Knysna municipal manager Grant Easton, who was charged with misconduct relating to “several serious irregularities”, has resigned. Picture: Supplied
Cape Town - Knysna municipal manager Grant Easton, who was charged with misconduct relating to “several serious irregularities”, has resigned.

The municipality says the evidence against Easton was overwhelming following a disciplinary hearing where several witnesses had testified.

“However, Easton unexpectedly tendered his resignation effective April 30. The municipality accepted the resignation, which brought an end to the employment relationship, and the purpose of the disciplinary hearing was mooted,” the municipality said.

The municipality added Easton was legally entitled to receive all benefits accrued to him prior to his resignation, which include accumulated leave days and an old outstanding bonus dating back to the 2014/15 budget year.

“The total cost of proceedings is yet to be finally calculated. The municipality has a constitutional imperative to investigate misconduct and to discipline staff and the cost could not be avoided."

“We can assure the public that no settlement was entered into and Easton was not paid out for the rest of the term of his contract. He will also not receive any bonus for the 2015/16 budget year or the 2016/17 budget year.”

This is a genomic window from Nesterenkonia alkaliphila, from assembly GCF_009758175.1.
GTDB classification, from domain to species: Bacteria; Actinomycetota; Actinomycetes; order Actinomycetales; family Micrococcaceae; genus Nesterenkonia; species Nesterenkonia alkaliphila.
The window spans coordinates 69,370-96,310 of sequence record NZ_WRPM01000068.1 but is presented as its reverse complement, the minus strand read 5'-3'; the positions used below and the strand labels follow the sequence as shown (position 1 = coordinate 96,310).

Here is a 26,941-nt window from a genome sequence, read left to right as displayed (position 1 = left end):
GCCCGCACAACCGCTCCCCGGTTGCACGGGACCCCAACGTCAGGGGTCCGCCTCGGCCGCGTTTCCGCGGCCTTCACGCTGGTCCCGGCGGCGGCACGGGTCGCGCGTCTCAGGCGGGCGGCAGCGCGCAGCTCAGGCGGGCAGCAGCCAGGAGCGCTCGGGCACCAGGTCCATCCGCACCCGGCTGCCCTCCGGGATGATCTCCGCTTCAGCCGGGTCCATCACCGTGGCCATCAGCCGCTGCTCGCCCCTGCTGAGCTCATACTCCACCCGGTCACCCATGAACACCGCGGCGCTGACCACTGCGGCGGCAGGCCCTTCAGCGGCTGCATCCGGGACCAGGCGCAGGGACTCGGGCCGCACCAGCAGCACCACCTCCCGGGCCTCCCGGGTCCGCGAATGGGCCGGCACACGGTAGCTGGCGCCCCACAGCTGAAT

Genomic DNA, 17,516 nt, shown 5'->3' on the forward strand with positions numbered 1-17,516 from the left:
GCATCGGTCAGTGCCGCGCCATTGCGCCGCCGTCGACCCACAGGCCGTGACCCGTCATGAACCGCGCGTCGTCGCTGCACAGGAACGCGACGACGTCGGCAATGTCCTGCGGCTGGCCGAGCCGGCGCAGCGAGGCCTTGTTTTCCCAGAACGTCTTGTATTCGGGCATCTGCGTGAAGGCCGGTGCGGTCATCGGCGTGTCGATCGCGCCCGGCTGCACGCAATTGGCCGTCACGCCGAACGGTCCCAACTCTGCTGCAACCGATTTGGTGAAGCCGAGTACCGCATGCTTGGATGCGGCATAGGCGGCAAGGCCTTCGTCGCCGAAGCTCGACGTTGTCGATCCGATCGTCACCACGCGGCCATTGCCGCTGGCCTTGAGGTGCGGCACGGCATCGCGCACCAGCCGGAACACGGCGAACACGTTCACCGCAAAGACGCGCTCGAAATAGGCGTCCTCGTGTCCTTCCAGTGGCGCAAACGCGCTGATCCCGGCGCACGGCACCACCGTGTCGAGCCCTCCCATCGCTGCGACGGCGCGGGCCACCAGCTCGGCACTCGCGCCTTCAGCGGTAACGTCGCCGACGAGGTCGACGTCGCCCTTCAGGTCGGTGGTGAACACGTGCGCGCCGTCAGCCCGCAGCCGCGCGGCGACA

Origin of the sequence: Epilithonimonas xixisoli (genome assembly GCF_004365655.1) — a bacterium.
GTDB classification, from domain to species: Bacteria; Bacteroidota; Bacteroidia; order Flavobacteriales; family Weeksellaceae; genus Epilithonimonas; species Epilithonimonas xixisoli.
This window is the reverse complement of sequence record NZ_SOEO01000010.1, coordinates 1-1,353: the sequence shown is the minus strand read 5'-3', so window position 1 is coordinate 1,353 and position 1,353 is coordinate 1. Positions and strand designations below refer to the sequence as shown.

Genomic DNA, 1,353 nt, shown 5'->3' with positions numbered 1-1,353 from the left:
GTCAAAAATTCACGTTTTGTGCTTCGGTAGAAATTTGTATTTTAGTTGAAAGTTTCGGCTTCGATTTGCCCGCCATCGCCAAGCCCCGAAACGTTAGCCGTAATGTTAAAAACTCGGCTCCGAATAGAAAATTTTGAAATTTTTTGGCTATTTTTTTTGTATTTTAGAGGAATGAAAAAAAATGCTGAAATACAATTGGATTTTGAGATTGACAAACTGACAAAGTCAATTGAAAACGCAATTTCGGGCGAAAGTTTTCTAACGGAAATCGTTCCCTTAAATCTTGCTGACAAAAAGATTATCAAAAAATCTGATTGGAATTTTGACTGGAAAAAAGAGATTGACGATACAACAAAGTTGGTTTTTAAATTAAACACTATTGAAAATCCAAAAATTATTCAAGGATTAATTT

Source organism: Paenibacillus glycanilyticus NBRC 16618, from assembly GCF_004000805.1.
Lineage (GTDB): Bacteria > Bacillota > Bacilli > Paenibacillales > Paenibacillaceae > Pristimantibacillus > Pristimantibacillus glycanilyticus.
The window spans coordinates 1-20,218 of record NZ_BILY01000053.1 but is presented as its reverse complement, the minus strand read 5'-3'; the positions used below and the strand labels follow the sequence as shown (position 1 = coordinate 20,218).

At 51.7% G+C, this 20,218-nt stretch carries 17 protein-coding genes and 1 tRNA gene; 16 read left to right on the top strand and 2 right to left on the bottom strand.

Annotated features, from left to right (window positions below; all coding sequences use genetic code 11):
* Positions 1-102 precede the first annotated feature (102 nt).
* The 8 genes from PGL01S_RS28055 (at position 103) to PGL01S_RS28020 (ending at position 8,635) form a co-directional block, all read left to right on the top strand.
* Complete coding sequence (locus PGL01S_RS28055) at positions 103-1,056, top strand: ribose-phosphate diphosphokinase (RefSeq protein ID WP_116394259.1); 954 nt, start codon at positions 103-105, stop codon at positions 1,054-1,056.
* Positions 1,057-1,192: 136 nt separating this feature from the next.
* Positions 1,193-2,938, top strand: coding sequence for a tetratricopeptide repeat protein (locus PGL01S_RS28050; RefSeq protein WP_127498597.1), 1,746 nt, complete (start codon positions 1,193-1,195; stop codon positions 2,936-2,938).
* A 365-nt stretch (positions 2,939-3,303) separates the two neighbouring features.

Knysna community activist Mike Hampton said the charge sheet was a product of the R1.2 million external investigation into Easton after local resident Susan Campbell laid a complaint in July 2016.

He said the cost to the public rises to R2m when including his salary while suspended.

“Six days into his disciplinary hearing, Easton quit. His agreement includes him being paid up until end of April gaining him approximately R150 000 more.” Campbell said her complaint related to the (Integrated Strategic Development Framework) ISDF tender and other tenders where the municipality awarded tenders contrary to the relevant tender regulations.

“In some of these instances Knysna businesses, owned by white males and with no BBBEE certificates, were unlawfully favoured above businesses owned by historically-disadvantaged individuals, who had tendered a lower price and had submitted BBBEE certificates."

“One of the charges related to a racially prejudicial statement, relating to one of the historically disadvantaged bidders, made to me during a discussion about tenders.”

Campbell said the previous Knysna Council failed to exercise its oversight role over certain municipal officials and “should therefore take much of the blame for the millions that had been wasted due to irregular expenditure”.

Cape Times